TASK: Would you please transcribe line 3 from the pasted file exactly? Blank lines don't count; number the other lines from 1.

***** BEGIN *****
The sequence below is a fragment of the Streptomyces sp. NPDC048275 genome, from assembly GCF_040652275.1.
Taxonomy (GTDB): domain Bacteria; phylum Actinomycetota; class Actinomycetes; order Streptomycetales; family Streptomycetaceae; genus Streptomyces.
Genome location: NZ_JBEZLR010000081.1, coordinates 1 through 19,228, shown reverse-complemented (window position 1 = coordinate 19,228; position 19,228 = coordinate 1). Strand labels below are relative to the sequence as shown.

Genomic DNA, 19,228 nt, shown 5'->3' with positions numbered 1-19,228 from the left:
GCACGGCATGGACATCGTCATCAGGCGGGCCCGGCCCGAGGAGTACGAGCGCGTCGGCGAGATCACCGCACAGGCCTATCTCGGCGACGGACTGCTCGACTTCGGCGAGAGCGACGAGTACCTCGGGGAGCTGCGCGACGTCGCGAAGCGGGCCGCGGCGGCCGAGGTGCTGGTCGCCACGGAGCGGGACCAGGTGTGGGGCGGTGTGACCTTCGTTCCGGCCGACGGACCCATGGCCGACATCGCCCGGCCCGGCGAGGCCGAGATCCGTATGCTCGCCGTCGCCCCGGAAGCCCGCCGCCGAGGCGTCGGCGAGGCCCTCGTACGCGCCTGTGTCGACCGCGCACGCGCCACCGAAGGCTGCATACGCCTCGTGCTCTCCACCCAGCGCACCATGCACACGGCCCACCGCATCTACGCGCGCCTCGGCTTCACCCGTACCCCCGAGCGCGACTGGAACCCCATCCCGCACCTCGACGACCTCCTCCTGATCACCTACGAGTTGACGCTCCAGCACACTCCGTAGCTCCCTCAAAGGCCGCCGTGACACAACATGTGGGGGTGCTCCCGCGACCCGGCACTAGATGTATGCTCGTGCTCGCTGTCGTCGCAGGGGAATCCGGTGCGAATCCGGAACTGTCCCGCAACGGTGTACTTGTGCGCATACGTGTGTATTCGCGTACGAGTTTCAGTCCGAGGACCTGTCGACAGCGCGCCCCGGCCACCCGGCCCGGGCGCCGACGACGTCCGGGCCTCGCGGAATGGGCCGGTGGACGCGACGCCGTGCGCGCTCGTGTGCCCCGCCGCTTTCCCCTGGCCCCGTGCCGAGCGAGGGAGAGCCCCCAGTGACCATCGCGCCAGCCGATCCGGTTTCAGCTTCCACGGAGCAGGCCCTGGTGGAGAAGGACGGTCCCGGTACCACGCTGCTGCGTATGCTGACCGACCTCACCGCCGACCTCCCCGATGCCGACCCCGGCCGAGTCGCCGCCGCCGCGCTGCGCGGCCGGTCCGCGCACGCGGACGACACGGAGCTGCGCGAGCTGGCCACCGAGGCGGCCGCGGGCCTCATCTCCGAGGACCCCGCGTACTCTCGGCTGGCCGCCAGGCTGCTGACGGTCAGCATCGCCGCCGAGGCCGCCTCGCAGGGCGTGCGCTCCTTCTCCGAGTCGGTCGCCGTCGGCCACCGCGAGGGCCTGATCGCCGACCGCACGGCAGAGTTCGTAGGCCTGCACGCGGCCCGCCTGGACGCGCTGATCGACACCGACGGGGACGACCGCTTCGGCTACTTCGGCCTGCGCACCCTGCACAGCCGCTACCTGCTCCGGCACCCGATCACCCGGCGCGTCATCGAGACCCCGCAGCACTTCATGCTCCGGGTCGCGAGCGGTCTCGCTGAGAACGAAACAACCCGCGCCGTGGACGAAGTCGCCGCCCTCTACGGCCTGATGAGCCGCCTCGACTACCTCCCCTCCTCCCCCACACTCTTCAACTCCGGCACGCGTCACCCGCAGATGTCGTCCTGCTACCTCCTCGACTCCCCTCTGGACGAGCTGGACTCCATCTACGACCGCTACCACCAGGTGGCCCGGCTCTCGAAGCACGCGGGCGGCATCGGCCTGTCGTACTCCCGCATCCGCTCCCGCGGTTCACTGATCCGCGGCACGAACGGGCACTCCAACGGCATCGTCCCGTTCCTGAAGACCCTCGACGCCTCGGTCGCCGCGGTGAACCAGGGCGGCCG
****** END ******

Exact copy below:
Genome location: NZ_JBEZLR010000081.1, coordinates 1 through 19,228, shown reverse-complemented (window position 1 = coordinate 19,228; position 19,228 = coordinate 1). Strand labels below are relative to the sequence as shown.